28 APPENDIX D accident and fatality rates. However, the performance data are provided for dif- ferent categories of airlines than are the safety data (e.g., majors, nationals, large regionals), and there is no explanation of how the categories in the performance and safety portions of the profile relate, or if indeed they can be related. Safety Section Table 28 Fatalities, Injuries, and Accidents by Mode The data in Table 28 for U.S. air carriers, commuter air carriers, and on- demand air taxis match the data in the profile; however, the Table 28 definition of air carriers is "large" carriers operating under 14 CFR 121, which implies some- thing different from all carriers operating under that set of regulations. Citations are provided in a separate section; no information is provided about any of the major data sources or how they might compare across transportation modes. Figure 9 Fatalities by Transportation Mode, 1960-1994 Figure 9 provides two bar graphs, each showing trends for 4 transportation modes. Two modes are omitted entirely: motor vehicle traffic and rail-highway grade crossings. The two graphs differ in scale on the vertical axis, which means that the reader may incorrectly infer that waterborne transport in the 1970s (bot- tom graph) was considerably more hazardous than, say, general aviation in the same time period (top graph). The use of the same scale on the horizontal axis for single years from 1990 to 1994 as for 5-year intervals from 1960 to 1990 in this and other graphs may mislead the reader about time trends. A more useful presentation could be to have a set of line graphs for all of the modes with appropriate time intervals and a common vertical scale, with a break in the scale at the top for motor vehicle traffic. However, there is a real question as to the value of graphing the number of fatalities (or accidents) at all, given differences in the exposure of the population to risk. Table 30 and Figure 11 U.S. Air Carrier Accident and Fatal Accident Rates per Million Aircraft Miles Flown The data on millions of aircraft miles flown in Table 30 cannot be related to the profile. Figure 11 provides two graphs, one on trends in millions of aircraft-miles flown and another on accident and fatal accident rates per million miles flown. It could be useful to provide text explaining that changes in aircraft-miles flown are a function of changes in the number of takeoffs (flights) and changes in the dis- tance flown per flight. If data exist on these components, it could be useful to show them together with the trends in total aircraft-miles flown. It could also be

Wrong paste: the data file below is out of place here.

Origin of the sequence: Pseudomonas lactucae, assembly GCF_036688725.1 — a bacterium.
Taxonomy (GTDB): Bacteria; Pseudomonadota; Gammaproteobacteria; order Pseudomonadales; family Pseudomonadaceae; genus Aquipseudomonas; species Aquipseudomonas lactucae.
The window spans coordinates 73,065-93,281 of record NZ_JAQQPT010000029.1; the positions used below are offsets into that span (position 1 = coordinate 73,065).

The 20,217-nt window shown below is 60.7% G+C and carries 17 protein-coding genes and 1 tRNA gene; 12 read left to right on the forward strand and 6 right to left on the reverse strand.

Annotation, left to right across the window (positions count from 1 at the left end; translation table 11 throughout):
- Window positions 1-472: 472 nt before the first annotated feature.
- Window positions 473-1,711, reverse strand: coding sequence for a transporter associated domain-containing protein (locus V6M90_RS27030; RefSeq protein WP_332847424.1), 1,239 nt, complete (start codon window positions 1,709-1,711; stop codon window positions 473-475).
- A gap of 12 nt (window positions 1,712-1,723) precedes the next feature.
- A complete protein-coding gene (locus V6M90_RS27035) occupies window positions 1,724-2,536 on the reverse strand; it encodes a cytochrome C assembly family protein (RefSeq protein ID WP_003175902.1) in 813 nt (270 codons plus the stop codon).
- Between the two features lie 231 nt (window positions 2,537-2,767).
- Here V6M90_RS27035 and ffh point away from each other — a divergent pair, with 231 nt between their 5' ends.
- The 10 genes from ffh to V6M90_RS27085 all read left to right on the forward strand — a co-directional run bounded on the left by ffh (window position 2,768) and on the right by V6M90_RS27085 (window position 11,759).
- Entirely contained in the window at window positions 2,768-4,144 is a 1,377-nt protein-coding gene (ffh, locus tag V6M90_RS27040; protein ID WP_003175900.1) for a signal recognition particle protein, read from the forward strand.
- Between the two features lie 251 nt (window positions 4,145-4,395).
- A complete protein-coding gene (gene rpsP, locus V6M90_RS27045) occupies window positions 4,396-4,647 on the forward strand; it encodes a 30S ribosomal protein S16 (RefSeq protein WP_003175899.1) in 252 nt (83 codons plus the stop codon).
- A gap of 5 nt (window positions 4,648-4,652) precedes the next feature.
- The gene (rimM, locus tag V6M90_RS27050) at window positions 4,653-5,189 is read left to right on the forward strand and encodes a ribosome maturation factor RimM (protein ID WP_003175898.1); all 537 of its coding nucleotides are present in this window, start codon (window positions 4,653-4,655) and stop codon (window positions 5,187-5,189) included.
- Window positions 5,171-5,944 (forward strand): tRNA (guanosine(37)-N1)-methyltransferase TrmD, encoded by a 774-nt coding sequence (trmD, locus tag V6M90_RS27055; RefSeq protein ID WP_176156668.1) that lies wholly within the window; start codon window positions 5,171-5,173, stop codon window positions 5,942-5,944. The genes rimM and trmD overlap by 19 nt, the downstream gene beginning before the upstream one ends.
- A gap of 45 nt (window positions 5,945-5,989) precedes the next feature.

IMPROVING NTS 129 useful to show accident and fatal accident rates per 100,000 takeoffs, as in Table 36 for commuter air carriers, and to explain briefly when one denominator might be more appropriate to use than another. Table 31 and Figure 12 U.S. Air Carrier Passenger Fatality Rates per 100 Million Passenger-Miles The data on fatalities in Table 31 are for scheduled service only and so do not match the data in Table 28. The data on fatalities can be matched to the data in the profile, but not so the data on revenue passenger-miles. Figure 12 contains three graphs for trends in revenue passenger-miles, num- ber of fatalities, and the passenger fatality rate. The usefulness of the graph on number of fatalities, given that the vertical scale is so greatly different from that of the other graphs and that there is no measure of risk exposure, is open to question (the data are available in Table 31~. Text could usefully be added to explain that trends in passenger-miles are a function of trends in three factors: number of takeoffs (flights), distance per flight, and number of passengers per flight. If data exist on these components, it could be useful to show them, as well as to show fatality rates for other denominators (e.g., 100,000 passengers) and briefly explain when one denominator might be more appropriate to use than another. Table 32 and Figure 13 U.S. Air Carrier Accidents and Serious Injuries Figure 13 graphs numbers of accidents and serious injuries, which do not appear to be useful to show in graphical form, given the absence of denominators. Table 36 Commuter Air Carrier Accidents, Fatalities, Injuries, and Accident Rates Table 36 provides accident and fatal accident rates per million aircraft-miles flown and per 100,000 departures. No rates are given for fatalities, and no graphs are shown. It could be useful to show graphs that compare accident and fatality rates for U.S. air carriers and commuter air carriers on a common basis, if this is possible. Table 37 On-Demand Air Taxi Accidents, Fatalities, Injuries, and Accident Rates Table 37 provides accident and fatal accident rates per 100,000 aircraft hours flown. No rates are given for fatalities, and no graphs are shown. It would be useful if accident and fatality rates could be compared for on-demand air taxis and other aviation modes (e.g., commuter airlines) on a common basis. If no data exist for this purpose, it would be useful to point out this fact.
130 APPENDIX D Table 38 and Figure 16 General Aviation Accidents, Fatalities, Serious Injuries, and Fatal Accidents; Table 39 and Figure 17 General Aviation Fatality and Accident Rates per 100,000 Aircraft-Hours Figure 16 provides numbers but not rates; its usefulness is open to question. Table 39 and Figure 17 provide rates for one denominator aircraft-hours flown. Presumably other rates could be calculated on the basis of the information in the general aviation profile, which provides information on vehicle-miles and pas- senger-miles as well as aircraft-hours flown. However, the profile estimates of hours flown do not always agree with the estimates in Table 39. If possible, it would be useful to provide graphs that compare accident and fatality rates for general aviation with the other aviation modes.